spacehopperWashing Line volley ball – This offering is an alternative to regular volley ball.  It involves the use of the washing line strung up between the garage and house, a space-hopper and a sense of humour.  We played in teams, had 5 lives each and had to catch and throw the space-hopper from side to side without dropping it or letting it bounce out of the poorly indicated boundary lines. Challenging, but great fun for a sunny afternoon.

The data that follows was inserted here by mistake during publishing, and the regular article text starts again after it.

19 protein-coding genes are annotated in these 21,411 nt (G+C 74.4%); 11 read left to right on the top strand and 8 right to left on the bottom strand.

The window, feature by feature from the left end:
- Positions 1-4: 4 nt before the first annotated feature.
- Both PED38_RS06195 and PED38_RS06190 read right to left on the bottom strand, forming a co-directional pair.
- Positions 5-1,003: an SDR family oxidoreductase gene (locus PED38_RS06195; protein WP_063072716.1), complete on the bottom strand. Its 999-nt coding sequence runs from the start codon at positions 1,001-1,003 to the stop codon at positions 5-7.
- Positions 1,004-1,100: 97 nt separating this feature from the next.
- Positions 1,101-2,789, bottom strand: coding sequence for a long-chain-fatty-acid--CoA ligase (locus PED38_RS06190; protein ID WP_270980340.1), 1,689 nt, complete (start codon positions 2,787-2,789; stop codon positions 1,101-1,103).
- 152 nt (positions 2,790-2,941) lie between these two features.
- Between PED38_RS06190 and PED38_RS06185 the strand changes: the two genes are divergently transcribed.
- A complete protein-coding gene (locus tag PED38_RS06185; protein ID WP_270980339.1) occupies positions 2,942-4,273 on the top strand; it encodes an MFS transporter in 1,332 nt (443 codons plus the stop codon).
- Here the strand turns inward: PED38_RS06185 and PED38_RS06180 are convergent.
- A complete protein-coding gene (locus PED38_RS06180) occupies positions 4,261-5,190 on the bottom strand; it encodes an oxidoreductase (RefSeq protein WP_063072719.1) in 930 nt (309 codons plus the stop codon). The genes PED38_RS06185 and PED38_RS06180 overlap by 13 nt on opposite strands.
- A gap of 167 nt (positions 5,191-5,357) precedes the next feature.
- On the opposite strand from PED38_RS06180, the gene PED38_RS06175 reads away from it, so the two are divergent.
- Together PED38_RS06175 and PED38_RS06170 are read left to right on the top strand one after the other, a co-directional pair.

popcornFamily film night (or morning, or afternoon) – Finally, there’s sometimes nothing to beat sitting down as a family to watch a film together.  Our biggest problem was agreeing on which to film to watch, with M and G inevitably choosing the same 5 films over and over again, whilst any suggestion from Mike or me to watch something different usually ended in tears.  So, I came up with a rota system that keeps everyone happy and has seen the children enjoying some films that they never thought they’d like.  Now we take it turns to choose the film and no one film is allowed to be chosen again until we have worked through everybody’s turn twice.  I drew up a grid on a piece of paper that lives near the TV and faithfully record who has chosen the film and what it was.  So far we’ve enjoyed a mixture of Disney, Pixar and classic films and would be hard pressed to say which has been our favourite.